3 min read

Health - Gamer vs. Non-Gamer

Health - Gamer vs. Non-Gamer
Hi friends,

Today, we’ll take a first glimpse into a different domain of Esports & Gaming Science – Health. Similar to traditional sports athletes, health is crucial for performance, but how do gamers compare to the general population? What are the differences between gamers and non-gamers when it comes to health and health related behaviors?

⚕️ General Health Status

A study from 2008 by Williams et al. found that players have a “good” subjective health status. In the study, 7,000 people participated. However, subjective health does not equal objective health. One can feel good overall, but that does not mean that one is actually well. Some diseases can already be lurking in your body. Another point to mention is subjectivity is subject to reference, meaning you can feel “good”, but the only reference point you have is you. You don’t know if others feel better or worse in comparison.

The findings of a good overall subjective health status were echoed by two recent studies – Rudolf and co-authors from 2022, and Trotter et al. from 2020.
The same two studies also revealed that the players’ subjective health status was associated with longer sitting, BMI (Body Mass Index), and (perceived) physical activity. In my opinion, these results are not shocking to any gamer. If you love to play games, you have to sit in front of the PC or console. As a consequence, you are less likely to exercise (who doesn’t know the inner devil?). Gamers, similar to the general population, enjoy eating unhealthy, calorie-high food. These three components together – less physical exercise, more sitting, and a regular diet – could very well lead to a higher BMI.

Another fact from the study by Trotter and colleagues is that player’s subjective health had a negative impact on Esports frequency. In other words, the more people play, the worse their subjective health gets. Players’ subjective health was also associated with more frequent smoking, and gamers being more obese – class 1 to 3. This was compared to underweight, normal, and pre-obese players’ subjective health.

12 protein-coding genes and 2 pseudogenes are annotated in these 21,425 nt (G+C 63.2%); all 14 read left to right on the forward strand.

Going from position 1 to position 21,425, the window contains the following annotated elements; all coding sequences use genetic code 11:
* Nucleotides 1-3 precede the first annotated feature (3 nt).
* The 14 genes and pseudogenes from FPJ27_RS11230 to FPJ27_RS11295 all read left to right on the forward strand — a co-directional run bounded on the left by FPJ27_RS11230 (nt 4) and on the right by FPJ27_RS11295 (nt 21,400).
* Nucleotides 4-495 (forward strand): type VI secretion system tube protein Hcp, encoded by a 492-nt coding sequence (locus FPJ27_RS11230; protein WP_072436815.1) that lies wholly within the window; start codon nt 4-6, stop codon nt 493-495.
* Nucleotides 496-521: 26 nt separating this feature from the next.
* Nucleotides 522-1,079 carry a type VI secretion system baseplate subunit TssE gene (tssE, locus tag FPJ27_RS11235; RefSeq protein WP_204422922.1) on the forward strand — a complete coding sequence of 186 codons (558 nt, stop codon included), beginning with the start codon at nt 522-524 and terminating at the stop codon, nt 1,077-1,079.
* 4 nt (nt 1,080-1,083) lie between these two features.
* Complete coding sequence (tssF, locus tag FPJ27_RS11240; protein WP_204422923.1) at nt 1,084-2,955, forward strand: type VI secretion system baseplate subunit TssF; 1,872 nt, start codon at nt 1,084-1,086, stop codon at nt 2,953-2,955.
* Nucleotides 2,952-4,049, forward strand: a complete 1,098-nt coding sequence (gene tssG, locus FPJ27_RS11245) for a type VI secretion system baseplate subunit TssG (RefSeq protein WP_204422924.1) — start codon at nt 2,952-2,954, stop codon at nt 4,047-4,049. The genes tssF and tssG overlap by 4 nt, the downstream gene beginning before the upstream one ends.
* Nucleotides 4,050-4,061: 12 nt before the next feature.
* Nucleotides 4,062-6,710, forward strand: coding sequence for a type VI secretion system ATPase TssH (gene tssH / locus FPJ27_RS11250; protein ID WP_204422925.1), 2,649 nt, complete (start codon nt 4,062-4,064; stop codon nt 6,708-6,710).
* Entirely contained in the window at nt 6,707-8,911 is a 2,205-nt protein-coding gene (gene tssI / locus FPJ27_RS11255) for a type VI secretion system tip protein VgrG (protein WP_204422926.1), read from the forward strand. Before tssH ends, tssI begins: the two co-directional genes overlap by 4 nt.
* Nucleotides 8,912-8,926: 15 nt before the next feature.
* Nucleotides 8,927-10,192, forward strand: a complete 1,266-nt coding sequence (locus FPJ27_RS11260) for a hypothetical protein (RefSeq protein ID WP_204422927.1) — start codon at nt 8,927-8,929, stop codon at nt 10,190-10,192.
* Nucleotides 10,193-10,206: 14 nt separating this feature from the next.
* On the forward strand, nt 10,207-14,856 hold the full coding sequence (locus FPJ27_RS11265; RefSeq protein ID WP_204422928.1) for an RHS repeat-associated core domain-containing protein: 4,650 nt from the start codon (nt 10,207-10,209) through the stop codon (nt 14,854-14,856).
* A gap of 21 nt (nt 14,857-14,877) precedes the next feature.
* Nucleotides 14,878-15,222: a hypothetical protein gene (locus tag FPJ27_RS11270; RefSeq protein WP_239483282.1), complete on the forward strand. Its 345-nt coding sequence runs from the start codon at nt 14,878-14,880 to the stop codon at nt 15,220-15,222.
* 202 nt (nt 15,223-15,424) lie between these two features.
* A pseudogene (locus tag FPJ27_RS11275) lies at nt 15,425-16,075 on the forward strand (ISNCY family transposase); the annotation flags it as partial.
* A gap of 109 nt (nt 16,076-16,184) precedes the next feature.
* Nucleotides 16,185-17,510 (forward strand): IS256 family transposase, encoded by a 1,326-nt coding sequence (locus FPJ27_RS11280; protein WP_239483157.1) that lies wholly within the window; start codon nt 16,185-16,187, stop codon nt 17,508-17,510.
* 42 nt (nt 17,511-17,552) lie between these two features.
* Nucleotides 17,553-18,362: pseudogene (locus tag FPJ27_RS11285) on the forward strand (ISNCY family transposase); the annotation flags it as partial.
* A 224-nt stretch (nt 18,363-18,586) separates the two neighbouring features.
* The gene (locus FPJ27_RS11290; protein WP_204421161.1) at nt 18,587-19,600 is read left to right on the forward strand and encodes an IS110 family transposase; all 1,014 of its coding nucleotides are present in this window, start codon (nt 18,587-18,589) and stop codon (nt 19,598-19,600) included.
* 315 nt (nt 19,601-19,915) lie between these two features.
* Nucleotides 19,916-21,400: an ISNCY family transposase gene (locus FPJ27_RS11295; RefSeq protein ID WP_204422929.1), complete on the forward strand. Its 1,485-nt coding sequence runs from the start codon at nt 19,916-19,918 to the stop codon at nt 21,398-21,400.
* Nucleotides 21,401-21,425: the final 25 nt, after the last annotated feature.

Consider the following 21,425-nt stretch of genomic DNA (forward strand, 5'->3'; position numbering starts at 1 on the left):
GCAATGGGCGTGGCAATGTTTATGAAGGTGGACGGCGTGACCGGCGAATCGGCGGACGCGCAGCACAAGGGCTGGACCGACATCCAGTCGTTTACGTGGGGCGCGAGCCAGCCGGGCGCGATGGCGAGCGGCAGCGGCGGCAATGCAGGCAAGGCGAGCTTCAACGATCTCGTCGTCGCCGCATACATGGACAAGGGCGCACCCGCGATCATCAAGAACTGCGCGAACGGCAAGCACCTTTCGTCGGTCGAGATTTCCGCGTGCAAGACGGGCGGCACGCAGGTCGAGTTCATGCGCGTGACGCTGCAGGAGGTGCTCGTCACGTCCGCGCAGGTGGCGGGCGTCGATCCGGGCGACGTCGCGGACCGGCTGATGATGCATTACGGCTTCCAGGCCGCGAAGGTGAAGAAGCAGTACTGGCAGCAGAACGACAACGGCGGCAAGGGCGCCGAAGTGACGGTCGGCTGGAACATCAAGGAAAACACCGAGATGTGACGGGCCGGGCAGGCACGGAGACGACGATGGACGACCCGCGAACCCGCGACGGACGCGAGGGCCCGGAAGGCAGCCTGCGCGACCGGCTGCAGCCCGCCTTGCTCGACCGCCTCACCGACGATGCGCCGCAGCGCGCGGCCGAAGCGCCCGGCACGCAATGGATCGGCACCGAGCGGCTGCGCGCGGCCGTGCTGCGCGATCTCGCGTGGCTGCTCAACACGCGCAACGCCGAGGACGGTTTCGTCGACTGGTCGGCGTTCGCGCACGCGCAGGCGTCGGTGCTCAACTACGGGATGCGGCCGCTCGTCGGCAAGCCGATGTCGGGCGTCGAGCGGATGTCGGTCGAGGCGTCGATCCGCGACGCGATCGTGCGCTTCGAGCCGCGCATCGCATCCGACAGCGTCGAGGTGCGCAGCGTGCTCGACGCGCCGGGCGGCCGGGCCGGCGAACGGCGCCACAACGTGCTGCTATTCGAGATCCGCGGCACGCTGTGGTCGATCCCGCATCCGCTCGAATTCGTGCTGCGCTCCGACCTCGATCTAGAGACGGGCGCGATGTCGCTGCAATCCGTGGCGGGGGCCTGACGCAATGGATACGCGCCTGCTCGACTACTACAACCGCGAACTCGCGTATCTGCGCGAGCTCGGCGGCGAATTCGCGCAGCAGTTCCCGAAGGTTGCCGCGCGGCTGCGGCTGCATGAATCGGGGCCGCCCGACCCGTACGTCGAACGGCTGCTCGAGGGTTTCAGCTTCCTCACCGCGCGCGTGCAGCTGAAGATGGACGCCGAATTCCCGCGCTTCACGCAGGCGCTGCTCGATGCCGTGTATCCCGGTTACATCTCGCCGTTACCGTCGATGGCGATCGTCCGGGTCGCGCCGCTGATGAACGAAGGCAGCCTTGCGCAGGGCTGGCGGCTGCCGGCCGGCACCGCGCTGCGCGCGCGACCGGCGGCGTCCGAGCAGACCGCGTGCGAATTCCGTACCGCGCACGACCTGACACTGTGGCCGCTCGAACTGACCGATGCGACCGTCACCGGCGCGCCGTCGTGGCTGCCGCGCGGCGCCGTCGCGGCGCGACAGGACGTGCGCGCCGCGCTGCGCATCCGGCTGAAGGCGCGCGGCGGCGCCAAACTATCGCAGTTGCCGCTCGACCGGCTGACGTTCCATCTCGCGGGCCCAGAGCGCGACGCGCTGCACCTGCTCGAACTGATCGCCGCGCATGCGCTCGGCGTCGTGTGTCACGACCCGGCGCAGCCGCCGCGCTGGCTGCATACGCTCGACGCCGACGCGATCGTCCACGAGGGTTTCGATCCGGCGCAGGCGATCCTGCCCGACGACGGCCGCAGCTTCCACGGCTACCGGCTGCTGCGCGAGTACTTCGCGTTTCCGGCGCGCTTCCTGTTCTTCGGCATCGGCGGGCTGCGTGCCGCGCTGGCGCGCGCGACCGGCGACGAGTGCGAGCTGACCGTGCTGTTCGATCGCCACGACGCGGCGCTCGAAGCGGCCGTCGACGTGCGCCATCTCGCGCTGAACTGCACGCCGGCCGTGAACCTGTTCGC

To put this into perspective though, gamers reported
“[…] having a relatively low smoking frequency (8%, n = 141), [and] the majority of esports players reported not drinking alcohol (65.1%, n = 1150).”

🤒 Physical Impairment

An interesting finding from the Williams and others’ study is the fact that 9.51% of the 7,000 people reported having a physical impairment. This is more than 7.3% of what the general public reported. One explanation could be that physically impaired people are more likely to be at home in front of the computer or console and hence likely to play video games.

🎮 Physical Activity & Performance

From a scientific standpoint, it seems clear that the population of gamers is worse off compared to the general population when it comes to health markers. BMI and negative health-related behavior (prolonged sitting, smoking, and less physical exercise) are a problem and may cause bigger health problems later in life. The results also mean that gamers are at higher risk of developing (chronic) diseases.
“Esports players ranked in the top 10% were more physically active compared to the remaining esports players.”
💡 This finding alone should give you, an ambitious gamer who wants to be better than your friends IRL and teammates online, additional motivation to get up and exercise some (more). Physical exercise doesn’t just lower your risk for developing (chronic) diseases and make you look better; it may also boost your in-game performance. Professional players are athletes, and like traditional athletes, they work out to stay mentally and physically tip-top shape.

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~Christian 🙂

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